Subgenus Heterocloeon sensu stricto
Type species: Centroptilum curiosum McDunnough.
Larva: The body length ranges from about 4.0–8.0mm (most species are distinctly larger than Iswaeon). Labial palp (Fig. 5, in Morihara and McCafferty, 1979b; Figs. 1D, 13D, in Müller-Liebenau, 1974) is narrowed throughout; segment 2 is parallel sided; and segment 3 is slightly to strongly pointed (the palp clearly differs from that of Iswaeon). The tibiae are generally parallel sided (Fig. 6, in Morihara and McCafferty, 1979b; Figs. 2A,14A, in Müller-Liebenau, 1974) (differing from Iswaeon, although there may be a lesser basal narrowing in at least one species of Heterocloeon s.s.), and lack specialized setae below the dorsal margin on either side (as found in Jubilatum). The claws have a primary row of denticles that become progressively longer apically (differing from those of Iswaeon), and a secondary denticulate row (differing from Jubilatum). A papilla-like osmobranchia is found near the base of the foreleg (e.g., Fig. 13F, in Müller-Liebenau, 1974) (differing from all other Heterocloeon in this respect, although they can be diffucult to see and may be subject to breakage). The hind wing pad is present but very small and never larger than that shown in Fig. 7 of Morihara and McCafferty (1979b) (differing from all Iswaeon and some Jubilatum). The cercus lacks banding near the midlength (differing from Iswaeon and some Jubilatum). The median caudal filament is reduced to a single segmented vestige (distinctly differing from the less reduced median caudal filament of Iswaeon). Male adult: The hind wing is present but relatively small (differing form all Iswaeon and some Jubilatum). Extensive central abdominal sternal spotting is not present (differing from Iswaeon).
Heterocloeon (Heterocloeon) berneri (Müller-Liebenau); H. (H.) curiosum (McDunnough); H. (H.) frivolum (McDunnough); and H. (H.) petersi (Müller-Liebenau).
Nearctic, specifically eastern Canada (lower provinces), and northeastern, northwestern (Colorado only), and southeastern USA.
H. curiosum: Indiana, Harrison Co, Blue R, 1 mi E White Cloud, VIII-23-1973, PERC (larvae & reared adults); New Hampshire, Hillsboro Co, Otter Br, 0.8 mi E jct 202 & 136, nr Peterborough, VI-20-1999, PERC (larvae); Ontario, Ottawa, VIII-22-1922, CNC (male adult holotype), (larvae, IV-31-1930 & VI-12-1930). H. frivolum: Colorado, Jackson Co, North Platte R, 9 mi SE Waldren, VII-31-1992, PERC (male adults); Quebec, Wakefield, VI-25-1924, CNC (male adult holotype); Tennessee, Scott Co, Big South Fork NRRA, Big South Fork Cumberland R at Leatherwood Ford, VI-10-2003, PERC (larva). H. petersi: North Carolina, Madison Co, Ivy R, IX-1993, PERC (larvae); Tennessee, Scott Co, Big South Fork NRRA, Clear Fork R at Burnt Mill Bridge, VI-11-2003, PERC (larvae).
Subgenus Jubilatum McCafferty and Jacobus, new subgenus
Type species: Acentrella ampla Traver.
Larva: The body length ranges from about 7.0–9.0 mm (distinctly larger than Iswaeon). The labial palp (Fig. 15a, in Morihara and McCafferty, 1979b, Fig. 6, in Wiersema and Long, 2000) is narrow throughout; segment 2 is parallel sided or with the outer margin slightly convex; segment 3 is slightly pointed (clearly differing from Iswaeon). The tibiae (Fig. 22) are parallel sided (differing from Iswaeon) and have small, deeply forked, broadly spatulate setae (Fig. 23) on the anterior face below the dorsal margin, and small, stout, fimbriate setae (Fig. 24) on the posterior face below the margin. The claws have a primary row of denticles, with denticles progressively longer distally (differing from the generally subequal denticulation of Iswaeon), and a secondary ridge that is devoid of denticulation (differing from the at least slightly denticulate secondary ridge of all other Heterocloeon). A pair of prothoracic osmobranchiae are not present (differing from Heterocloeon s.s.). The hind wing pad is either small or not developed. The cercus may or may not have a broad, dark middle band. The median caudal filament is either very short and limited to one segment or has three to five segments but is shorter than tergum 10. Male adult: The hind wing is either present and very small or not present. Extensive central sternal spotting is not present on the abdomen (differing from Iswaeon).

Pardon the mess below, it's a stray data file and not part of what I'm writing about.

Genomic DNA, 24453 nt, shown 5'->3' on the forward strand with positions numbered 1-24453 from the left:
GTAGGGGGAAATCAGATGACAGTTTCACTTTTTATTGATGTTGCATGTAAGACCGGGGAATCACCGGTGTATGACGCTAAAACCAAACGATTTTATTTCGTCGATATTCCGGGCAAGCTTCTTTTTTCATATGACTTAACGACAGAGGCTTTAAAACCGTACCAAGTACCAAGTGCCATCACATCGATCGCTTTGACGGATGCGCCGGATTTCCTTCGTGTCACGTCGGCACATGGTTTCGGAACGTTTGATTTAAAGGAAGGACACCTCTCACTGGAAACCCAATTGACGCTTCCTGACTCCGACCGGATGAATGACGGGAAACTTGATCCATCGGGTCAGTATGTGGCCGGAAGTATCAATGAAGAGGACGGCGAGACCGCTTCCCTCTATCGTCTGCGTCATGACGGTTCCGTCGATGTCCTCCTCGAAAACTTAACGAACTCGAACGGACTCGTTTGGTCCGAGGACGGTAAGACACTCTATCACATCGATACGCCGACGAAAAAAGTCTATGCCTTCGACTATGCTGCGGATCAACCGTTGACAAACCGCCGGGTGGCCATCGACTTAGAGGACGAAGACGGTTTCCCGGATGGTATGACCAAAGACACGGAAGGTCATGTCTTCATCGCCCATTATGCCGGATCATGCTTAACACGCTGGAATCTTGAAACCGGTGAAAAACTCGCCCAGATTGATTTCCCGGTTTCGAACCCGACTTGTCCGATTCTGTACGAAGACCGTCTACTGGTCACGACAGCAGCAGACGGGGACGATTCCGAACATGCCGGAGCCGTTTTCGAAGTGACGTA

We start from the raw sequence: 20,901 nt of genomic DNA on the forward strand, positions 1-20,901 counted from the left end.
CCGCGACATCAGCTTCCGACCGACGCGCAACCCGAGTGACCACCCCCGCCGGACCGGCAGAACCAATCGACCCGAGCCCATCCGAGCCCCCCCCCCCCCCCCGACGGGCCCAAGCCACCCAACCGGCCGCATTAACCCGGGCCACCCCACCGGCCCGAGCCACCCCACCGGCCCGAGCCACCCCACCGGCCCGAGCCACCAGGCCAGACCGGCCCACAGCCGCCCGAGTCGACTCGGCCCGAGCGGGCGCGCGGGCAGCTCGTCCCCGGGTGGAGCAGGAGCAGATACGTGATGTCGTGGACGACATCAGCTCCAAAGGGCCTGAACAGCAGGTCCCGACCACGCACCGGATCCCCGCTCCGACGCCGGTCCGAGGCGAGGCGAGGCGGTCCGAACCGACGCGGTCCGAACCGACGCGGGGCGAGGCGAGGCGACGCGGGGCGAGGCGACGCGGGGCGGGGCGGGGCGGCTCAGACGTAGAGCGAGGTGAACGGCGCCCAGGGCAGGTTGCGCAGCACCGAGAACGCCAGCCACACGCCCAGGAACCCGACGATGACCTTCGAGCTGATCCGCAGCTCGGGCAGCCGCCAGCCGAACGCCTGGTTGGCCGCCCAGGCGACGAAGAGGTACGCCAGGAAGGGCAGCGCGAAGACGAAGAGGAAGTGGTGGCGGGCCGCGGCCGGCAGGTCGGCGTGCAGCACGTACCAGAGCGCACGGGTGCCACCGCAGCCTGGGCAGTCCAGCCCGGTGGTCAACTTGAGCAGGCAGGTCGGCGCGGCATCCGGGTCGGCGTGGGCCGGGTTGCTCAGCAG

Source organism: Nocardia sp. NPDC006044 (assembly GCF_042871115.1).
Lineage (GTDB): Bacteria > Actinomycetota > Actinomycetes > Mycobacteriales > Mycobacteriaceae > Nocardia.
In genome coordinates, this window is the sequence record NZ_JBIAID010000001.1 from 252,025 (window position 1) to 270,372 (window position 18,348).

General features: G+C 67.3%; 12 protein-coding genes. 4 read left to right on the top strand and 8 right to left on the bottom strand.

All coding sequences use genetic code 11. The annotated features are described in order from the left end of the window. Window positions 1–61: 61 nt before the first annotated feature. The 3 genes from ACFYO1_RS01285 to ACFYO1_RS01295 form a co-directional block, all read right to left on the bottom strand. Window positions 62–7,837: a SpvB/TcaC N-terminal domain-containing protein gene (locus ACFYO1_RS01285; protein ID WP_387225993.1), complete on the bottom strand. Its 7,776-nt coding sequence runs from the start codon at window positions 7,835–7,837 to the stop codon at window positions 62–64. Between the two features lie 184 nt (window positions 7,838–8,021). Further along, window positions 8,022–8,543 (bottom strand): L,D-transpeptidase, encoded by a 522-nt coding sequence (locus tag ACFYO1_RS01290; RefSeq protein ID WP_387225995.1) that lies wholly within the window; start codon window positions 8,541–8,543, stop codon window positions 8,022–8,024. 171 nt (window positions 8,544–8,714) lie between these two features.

Heterocloeon (Jubilatum) amplum (Traver), new combination; and H. (J.) grande (Wiersema and Long), new combination.
Nearctic, specifically northeastern, southeastern, and southwestern (west Texas only) USA.
H. amplum: Indiana, Morgan Co, Bryant Cr, above state forest, IV-11-1975, PERC (male and female adults); Kentucky, Leslie Co, Cutchins Cr, 3.7 mi NNE Perry/Leslie County line on KY 699, V-10-1978 (larvae); Tennessee, Scott Co, Big South Fork NRRA, Big South Fork Cumberland R at Leatherwood Ford, III-18-2003, PERC (larva). H. grande: Tennessee, Rutherford Co, Middle Fork Stones R at Hwy 269 & Short Creek Church, III-21-1997, PERC (male adult holotype, with larval cast skin), Rutherford Co, Dry Fork Cr at Brother d, III-21-1997, PERC (paratype larvae).
As per all Heterocloeon, diagnosis of those species placed in Jubilatum will ideally require the use of ultramorphological characteristics, for example, to note the presence of a secondary ridge on the claw. This ridge can be especially difficult to detect. The following, however, may be of some assistance in identifying Heterocloeon (Jubilatum) larvae: These are relatively large species among two-tailed Baetis complex mayflies in general, and particularly with respect to the fact that they have either very small or no hind wing pads. Other larvae that are this large include three of the Heterocloeon s.s. species, but they will have osmobranchiae near the base of the forelegs. Any Acentrella that may approach this size have fundamentally different claws and labial palps, among other things. Also, below the dorsal margin of the tibiae of both Jubilatum species, specialized setae are evident on either face even at relatively low magnification, although the detailed structure of these setae are only evident under very high magnification. Although the head capsule of H. grande may appear somewhat broader than that of typical Heterocloeon, the combination of easy to detect characteristics, such as the large body size, the absence of hind wing pads, the absence of prothoracic osmobranchiae, the minute median terminal filament, the medially banded cerci, and the relatively narrow labial palps should make this species readily identifiable. In the same respect, H. amplum may be easily identified by the combination of large size, small hind wing pads, absence of prothoracic osmobranchiae, a miniature tail-like median caudal filament, non-banded cerci, and parallel sided and narrow labial palps.